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Suddenly DiverseHow School Districts Manage Race and Inequality$
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Erica O. Turner

Print publication date: 2020

Print ISBN-13: 9780226675220

Published to Chicago Scholarship Online: September 2020

DOI: 10.7208/chicago/9780226675534.001.0001

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PRINTED FROM CHICAGO SCHOLARSHIP ONLINE (www.chicago.universitypressscholarship.com). (c) Copyright University of Chicago Press, 2021. All Rights Reserved. An individual user may print out a PDF of a single chapter of a monograph in CHSO for personal use.date: 20 September 2021

Becoming “Urban” School Districts

Becoming “Urban” School Districts

(p.59) Chapter Two Becoming “Urban” School Districts
Suddenly Diverse

Erica O. Turner

University of Chicago Press

This chapter illuminates the ideological context of color-blind managerialism and school district policy making by analyzing district administrators’ and school board members’ racial sensemaking about the challenges (described in chapter 1) of growing enrollments of students in poverty and students of color, declining achievement on tests, budget crises, and attacks on public education in these two districts. It argues that district leaders came to understand these changes in terms of discourses of urban pathology and urban decline, which tap into common, highly racialized notions of post-World War II urban transformation. These ideas were the foundation for education policy, leadership, and color-blind managerialism; they focused Milltown and Fairview district leaders’ concerns and fears on racist “white flight” and the arrival of people of color. A discourse of urban cosmopolitanism was sometimes evoked as district leaders charted futures for their more racially diverse and unequal school systems. However, the framing of school district problems and possibilities in terms of demographic change, culture, and individualized pathology (or virtue) bypassed a more comprehensive and radical critique of the policy shifts and broader political and economic structures that were at the root of their challenges and foreclosed alternative visions for future directions.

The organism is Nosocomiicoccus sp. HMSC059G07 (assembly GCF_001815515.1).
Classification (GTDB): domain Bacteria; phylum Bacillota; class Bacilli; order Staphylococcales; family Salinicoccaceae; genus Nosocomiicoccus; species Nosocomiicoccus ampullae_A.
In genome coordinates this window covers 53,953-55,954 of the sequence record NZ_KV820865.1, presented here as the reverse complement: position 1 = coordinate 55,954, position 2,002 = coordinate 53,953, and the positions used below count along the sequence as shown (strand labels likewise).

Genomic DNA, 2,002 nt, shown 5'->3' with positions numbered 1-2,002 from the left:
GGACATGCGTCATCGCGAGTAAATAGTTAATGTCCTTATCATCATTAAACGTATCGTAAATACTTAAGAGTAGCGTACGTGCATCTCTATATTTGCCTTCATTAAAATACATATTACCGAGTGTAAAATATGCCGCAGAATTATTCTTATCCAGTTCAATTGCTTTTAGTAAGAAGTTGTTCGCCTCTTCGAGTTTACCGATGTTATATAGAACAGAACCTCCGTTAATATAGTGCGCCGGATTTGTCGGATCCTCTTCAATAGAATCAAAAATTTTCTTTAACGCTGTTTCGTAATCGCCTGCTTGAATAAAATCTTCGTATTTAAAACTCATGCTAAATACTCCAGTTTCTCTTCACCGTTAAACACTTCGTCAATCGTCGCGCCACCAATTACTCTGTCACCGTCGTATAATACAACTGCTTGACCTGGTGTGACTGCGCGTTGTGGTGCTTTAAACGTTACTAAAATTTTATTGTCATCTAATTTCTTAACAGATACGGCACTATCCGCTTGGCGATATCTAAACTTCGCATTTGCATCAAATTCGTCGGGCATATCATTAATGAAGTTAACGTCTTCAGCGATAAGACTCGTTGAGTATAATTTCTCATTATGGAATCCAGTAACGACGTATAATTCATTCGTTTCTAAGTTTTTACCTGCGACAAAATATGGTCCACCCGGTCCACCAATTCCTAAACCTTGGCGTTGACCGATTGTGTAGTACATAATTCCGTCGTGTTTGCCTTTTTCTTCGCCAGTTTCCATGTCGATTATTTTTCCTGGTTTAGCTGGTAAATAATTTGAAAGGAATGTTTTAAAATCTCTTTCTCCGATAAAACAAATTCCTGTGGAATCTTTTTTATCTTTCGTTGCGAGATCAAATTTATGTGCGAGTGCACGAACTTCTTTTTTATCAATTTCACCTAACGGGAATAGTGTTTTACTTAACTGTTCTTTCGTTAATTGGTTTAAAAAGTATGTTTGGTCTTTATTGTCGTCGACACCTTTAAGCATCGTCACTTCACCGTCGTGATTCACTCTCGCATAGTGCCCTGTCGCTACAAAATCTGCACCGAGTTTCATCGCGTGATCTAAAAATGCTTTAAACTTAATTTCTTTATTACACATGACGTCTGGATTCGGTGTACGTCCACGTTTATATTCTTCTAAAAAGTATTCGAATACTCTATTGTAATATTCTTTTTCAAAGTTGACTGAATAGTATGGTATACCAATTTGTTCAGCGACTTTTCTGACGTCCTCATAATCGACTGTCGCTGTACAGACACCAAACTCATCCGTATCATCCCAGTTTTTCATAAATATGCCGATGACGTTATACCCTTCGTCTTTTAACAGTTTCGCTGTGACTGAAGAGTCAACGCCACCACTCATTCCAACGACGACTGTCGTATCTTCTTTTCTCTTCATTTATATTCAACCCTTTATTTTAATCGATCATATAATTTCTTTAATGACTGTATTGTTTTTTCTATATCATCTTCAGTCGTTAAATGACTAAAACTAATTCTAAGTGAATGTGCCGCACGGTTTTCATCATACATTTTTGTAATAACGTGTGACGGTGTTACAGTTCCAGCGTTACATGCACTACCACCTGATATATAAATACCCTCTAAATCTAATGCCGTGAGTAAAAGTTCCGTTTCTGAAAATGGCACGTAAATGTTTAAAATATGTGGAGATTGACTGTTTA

Keywords:   urban, white flight, race, demographic change, racial sensemaking, school boards, administrators, colorblind managerialism, school districts, cosmopolitanism

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